The Benedictine church on the island of the same name was erected between 1566 & 1610 & was built in the classical renaissance style. The white façade makes the church a real eyecatcher from the Piazzetta (St. Marks Square) opposite & has often been a subject for artists like Monet or Turner in the past.

BASILICA DI SANTA MARIA DELLA SALUTE

This Barock church situated on the mouth to the Grand Canal in the district of Dorsoduro was built not just as a reminder to those that died of the plague in 1630 but to the Virgin Mary who was thought to be the protector of the Republic. The church was completed in 1687.

IL DOLOMITI

With my view from St. Marks Campanile early in the morning to the north west I had a beautiful clear view of the Italian Alps including the Dolomiti Bellunesi National Park some 125 km away.

SANTA MARIA DEGLI ANGELI

A towering mass of Cumulus built up behind this 12th century Murano church that used to be home to nuns from the most prestigious families of Venice in the late afternoon as I set off on the ferry back to Venice.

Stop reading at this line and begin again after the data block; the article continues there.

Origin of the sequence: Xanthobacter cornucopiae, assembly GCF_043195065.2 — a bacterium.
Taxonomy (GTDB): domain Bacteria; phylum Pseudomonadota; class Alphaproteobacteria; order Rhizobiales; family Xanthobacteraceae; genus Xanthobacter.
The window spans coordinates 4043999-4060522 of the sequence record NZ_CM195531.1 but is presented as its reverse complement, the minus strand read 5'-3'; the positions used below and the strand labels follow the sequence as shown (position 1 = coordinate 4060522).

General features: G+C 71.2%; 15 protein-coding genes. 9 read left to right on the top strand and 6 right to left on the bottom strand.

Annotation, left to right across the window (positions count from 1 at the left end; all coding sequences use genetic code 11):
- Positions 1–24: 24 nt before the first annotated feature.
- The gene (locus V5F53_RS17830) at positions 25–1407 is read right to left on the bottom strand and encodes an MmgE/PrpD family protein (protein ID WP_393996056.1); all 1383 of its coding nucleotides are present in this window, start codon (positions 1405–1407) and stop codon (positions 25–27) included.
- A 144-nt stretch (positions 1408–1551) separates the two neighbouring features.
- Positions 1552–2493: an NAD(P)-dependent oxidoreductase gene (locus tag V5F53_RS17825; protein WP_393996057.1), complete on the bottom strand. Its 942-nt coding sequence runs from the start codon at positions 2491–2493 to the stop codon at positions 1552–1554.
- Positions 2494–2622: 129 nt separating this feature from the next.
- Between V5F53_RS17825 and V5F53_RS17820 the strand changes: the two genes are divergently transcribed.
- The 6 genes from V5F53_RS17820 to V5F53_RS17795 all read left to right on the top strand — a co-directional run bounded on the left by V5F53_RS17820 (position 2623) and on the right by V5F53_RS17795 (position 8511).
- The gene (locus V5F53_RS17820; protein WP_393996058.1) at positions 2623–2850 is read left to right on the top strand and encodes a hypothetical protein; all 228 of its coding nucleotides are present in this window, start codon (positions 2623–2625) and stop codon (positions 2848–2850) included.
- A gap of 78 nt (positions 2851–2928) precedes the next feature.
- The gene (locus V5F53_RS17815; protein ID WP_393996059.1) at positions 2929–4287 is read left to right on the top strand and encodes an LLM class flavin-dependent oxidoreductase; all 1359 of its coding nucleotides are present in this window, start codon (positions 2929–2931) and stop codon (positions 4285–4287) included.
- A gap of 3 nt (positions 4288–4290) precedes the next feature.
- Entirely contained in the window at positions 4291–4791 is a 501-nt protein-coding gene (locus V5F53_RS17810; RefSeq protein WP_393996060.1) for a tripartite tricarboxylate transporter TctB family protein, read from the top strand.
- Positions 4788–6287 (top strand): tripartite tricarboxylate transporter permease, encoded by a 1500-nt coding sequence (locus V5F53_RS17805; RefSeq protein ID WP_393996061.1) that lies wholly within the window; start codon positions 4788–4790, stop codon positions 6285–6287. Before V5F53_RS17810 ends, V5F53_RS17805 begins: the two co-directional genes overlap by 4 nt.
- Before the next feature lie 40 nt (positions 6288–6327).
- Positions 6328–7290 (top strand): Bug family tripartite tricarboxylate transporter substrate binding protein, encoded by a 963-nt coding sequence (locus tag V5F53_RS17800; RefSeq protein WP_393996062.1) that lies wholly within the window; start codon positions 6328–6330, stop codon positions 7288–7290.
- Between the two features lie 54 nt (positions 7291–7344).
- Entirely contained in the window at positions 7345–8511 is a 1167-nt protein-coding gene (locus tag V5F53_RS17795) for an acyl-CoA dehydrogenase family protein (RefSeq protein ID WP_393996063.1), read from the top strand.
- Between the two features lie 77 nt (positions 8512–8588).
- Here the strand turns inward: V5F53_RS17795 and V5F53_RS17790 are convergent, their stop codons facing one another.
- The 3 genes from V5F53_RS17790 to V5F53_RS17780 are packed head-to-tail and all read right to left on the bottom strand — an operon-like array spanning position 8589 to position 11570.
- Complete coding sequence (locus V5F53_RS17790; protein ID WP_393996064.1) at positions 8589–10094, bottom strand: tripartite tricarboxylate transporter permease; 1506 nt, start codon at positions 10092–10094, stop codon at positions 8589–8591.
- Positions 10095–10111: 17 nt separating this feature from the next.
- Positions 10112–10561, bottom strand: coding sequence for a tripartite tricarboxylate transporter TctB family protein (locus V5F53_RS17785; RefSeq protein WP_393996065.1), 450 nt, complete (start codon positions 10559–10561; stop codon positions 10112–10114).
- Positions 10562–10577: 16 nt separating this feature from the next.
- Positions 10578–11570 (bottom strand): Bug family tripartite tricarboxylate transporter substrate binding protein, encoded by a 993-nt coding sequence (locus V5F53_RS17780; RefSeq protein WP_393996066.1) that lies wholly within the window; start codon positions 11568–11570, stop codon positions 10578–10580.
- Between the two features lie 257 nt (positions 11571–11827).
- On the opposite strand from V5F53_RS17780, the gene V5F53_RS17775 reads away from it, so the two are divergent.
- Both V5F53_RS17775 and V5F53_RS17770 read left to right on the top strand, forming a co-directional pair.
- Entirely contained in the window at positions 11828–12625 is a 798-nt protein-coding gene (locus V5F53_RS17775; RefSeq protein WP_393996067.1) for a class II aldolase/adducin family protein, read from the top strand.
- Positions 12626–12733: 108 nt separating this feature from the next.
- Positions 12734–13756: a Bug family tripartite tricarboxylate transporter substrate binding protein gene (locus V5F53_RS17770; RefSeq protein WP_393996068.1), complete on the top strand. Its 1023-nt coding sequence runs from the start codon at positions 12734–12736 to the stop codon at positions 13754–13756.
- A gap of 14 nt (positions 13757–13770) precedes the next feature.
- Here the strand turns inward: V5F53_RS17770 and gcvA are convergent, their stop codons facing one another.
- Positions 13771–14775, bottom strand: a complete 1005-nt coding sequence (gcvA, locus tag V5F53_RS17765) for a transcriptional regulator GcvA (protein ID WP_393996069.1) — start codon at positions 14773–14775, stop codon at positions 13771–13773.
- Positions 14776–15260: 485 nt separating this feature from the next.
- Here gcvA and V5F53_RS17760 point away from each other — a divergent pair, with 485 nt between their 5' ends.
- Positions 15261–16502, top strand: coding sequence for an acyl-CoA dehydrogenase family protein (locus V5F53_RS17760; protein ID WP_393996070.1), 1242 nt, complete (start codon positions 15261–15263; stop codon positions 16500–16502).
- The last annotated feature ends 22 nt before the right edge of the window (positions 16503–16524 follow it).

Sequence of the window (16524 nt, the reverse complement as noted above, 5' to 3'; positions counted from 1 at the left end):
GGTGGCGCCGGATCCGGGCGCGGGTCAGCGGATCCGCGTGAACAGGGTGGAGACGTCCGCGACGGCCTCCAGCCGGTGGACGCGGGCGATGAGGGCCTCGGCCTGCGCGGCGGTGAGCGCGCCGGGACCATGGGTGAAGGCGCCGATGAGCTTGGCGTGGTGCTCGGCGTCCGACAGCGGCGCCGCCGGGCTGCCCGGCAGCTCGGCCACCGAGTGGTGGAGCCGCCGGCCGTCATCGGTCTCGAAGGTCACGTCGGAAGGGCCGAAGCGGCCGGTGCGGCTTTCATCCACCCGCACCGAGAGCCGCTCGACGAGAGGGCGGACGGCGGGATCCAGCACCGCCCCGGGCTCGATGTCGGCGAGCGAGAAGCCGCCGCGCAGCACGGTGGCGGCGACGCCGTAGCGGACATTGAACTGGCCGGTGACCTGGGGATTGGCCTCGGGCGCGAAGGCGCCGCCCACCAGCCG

SPLISH SPLASH

These guys were either in a hurry or just wanted to hang out the macho image as they overtook our ferry & cut in very close in front of us.

ABOVE THE DOMES OF ST. MARKS

This close-up of the domes of St. Marks Basilica gives an impression just how old this church is & the craftsmanship of those that built this monumental architectural masterpiece in the 11th century.

RIVA DEGLI SCHIAVONI

A grand view from the top of the canal bridge spanning the Rio de Palazzo de Canonica canal next to the Doge’s Palace where the Bridge of Sighs is to be admired. Our view extends to the old library of St. Marks with the columns of San Marco & San Teodoro.

PONTE DEI SOSPIRI

Built in white limestone around 1600 the Bridge of Sighs spans the Rio di Palazzo canal connecting the New Prison with the interrogation rooms of the Doge’s Palace.

UNDER THE ARCHES

Looking towards the main area of St. Marks Square with its bell tower from under the arcade of the Doge’s Palace. One thing that went through my mind as I got down to ground level for this shot was just how many feet have walked over these marble stones over the centuries?

DOGE’S PALACE ARCADES